US (IL): Local farm aspires to global impact

Glimpses of bright, reflective ribbon shine out from between dense masses of green at the Wild Mountain Seeds greenhouse. These silver and neon orange ribbons are strung around plants that look healthy, green, and bear robust fruit. Around the flagged plants, others wilt and brown, struggling to grow. Casey Piscura, Seed Peace and Wild Mountain Seeds co-founder walk the rows. He is checking on plants, looking for those that handle various stressors well.

“Typically, the average farm is not running trials of multiple genetic variations. We’re really focused on staying up to date on best practices, identifying innovative new ways of growing, as well as running trails on diverse genetics,” he explains.

Seed Peace was born from Wild Mountain Seeds, a seed-breeding company that has operated on the Sunfire Ranch property along Thompson Creek in the Crystal River Valley for the past eight years. Seed Peace, a nonprofit, aims to change the paradigm around local food viability by bringing in the necessary resources to expand their plant and seed research capabilities, training young farmers to use this knowledge elsewhere, providing local hunger relief, caring for the soil and, ultimately, helping to fix what they deem is a broken food system.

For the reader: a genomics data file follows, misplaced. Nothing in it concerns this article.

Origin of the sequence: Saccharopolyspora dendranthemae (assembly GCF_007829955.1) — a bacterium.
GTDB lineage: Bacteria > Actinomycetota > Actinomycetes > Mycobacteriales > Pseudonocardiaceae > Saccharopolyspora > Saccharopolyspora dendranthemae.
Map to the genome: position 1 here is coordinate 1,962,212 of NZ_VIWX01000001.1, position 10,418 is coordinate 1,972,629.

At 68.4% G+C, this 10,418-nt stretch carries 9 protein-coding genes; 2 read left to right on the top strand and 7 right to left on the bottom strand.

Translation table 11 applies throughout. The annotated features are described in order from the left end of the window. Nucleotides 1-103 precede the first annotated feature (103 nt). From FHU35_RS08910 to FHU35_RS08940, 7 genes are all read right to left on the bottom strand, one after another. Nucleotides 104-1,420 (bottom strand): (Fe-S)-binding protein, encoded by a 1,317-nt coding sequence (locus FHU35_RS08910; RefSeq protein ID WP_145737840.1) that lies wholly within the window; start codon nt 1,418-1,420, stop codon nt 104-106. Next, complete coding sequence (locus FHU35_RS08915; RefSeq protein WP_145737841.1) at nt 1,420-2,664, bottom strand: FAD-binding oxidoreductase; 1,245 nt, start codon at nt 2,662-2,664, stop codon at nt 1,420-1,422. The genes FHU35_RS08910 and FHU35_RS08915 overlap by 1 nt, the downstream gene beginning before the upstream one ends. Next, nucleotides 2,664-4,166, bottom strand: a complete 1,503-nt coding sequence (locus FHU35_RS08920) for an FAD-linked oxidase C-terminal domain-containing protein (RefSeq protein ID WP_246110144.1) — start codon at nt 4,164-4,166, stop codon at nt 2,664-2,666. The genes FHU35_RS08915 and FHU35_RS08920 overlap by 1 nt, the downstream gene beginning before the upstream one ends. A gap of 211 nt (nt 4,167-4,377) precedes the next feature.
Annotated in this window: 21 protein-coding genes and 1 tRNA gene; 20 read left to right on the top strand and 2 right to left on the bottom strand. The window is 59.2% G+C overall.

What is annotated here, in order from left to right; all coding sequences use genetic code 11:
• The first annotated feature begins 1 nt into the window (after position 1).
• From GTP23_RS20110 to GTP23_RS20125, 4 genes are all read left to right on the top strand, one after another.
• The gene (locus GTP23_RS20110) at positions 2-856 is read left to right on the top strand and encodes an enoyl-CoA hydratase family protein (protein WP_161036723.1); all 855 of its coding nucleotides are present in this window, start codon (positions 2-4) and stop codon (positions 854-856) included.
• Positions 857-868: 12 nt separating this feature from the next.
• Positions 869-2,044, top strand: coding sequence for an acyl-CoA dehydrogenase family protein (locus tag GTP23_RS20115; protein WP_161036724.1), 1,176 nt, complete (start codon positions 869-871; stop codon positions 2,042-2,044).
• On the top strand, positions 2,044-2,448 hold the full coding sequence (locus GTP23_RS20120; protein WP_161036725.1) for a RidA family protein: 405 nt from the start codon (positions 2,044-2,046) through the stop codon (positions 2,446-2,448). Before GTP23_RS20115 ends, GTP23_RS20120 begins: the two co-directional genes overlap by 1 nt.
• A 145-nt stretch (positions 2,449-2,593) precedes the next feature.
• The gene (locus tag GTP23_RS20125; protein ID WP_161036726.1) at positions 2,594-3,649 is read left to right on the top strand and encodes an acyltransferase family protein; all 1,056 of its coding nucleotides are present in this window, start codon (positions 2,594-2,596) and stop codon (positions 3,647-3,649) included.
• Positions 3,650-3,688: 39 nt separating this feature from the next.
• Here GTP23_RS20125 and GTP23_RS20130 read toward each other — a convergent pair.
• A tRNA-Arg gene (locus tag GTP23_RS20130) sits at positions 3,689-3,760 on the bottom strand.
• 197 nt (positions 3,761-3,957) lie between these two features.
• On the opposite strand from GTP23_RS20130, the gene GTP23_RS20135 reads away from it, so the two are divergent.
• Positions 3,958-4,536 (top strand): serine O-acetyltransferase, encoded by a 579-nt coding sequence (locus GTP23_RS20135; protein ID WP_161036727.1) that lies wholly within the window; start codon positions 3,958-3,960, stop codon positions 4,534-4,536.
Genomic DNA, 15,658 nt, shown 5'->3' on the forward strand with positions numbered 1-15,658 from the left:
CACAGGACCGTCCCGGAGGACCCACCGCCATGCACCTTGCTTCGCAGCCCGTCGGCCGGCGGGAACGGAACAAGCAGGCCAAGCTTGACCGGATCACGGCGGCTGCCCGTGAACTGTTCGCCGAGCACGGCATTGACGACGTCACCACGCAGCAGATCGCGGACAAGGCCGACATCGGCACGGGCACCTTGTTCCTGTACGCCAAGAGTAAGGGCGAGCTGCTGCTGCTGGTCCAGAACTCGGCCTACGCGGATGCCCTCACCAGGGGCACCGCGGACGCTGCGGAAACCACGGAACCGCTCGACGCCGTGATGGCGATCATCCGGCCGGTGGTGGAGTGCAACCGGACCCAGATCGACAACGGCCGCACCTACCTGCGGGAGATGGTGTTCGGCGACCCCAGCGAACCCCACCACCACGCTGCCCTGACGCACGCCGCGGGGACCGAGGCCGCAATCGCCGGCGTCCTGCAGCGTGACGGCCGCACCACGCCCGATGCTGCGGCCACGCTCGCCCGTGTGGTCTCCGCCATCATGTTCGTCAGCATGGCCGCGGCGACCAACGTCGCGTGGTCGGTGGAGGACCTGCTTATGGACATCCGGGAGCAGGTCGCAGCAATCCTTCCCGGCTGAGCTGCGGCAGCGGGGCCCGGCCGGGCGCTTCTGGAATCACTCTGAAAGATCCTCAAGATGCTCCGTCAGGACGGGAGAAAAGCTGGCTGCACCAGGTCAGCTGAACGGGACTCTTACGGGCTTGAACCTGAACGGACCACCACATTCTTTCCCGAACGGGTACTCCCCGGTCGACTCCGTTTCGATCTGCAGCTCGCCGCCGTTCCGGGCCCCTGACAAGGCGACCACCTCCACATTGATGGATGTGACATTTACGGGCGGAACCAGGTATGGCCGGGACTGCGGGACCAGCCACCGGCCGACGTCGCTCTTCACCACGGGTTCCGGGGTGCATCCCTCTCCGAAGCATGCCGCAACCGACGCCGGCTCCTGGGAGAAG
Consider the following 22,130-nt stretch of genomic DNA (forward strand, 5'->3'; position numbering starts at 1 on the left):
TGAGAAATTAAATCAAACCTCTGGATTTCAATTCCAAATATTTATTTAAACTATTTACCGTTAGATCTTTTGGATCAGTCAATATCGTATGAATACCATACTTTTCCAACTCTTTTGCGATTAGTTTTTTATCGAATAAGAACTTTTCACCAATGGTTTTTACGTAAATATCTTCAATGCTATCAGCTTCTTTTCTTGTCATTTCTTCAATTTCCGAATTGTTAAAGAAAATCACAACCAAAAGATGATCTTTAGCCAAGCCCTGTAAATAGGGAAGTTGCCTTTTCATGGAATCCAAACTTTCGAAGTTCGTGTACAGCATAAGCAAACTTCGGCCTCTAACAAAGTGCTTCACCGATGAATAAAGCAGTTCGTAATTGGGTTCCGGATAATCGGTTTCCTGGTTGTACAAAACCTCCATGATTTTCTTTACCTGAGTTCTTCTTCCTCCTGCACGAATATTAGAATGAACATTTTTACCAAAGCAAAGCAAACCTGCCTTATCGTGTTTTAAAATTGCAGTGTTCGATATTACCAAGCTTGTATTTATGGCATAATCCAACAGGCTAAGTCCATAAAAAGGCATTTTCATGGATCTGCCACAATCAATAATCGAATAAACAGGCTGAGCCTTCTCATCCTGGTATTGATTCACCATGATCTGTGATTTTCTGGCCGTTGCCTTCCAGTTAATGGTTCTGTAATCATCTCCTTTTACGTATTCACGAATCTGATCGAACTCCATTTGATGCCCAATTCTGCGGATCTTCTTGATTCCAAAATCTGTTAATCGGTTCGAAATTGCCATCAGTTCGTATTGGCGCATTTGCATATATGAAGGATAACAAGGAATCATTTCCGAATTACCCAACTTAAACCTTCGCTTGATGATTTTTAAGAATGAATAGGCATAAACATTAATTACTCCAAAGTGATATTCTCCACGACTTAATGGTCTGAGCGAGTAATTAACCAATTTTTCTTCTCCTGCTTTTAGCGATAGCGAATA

“So, on the farm here, we have a library of seeds of probably over 500 different varieties of the common food plants. We’re looking at those across different environments to identify best performing ones and also utilizing diverse genetics to improve those crops,” Piscura explained.

Aside from working to create plants that thrive in the harsh Colorado climate, Seed Peace is also focused on education and mentorship. To help with all their research, Seed Peace hires an apprentice team each year, educating young farmers through hands-on experience. They also collaborate with and mentor other farms in the area, such as Highwater Farm in Silt and Green Boat Gardens in Carbondale, each growing Seed Peace plant varieties.

“In my first season working part-time for Wild Mountain Seeds, now Seed Peace, I was awe-struck by the pure quality of everything they were doing,” said Adam Ting, co-owner and operator of Green Boat Gardens. “From the amazing seed breeding to the healthy soil and vegetables, to the food pantry support. I had to learn more, so I stayed another season and then another. My time there helped me develop the skills and knowledge of growing food in the high mountains that gave me the confidence to start my own farm.”

Read the complete article at www.aspendailynews.com.


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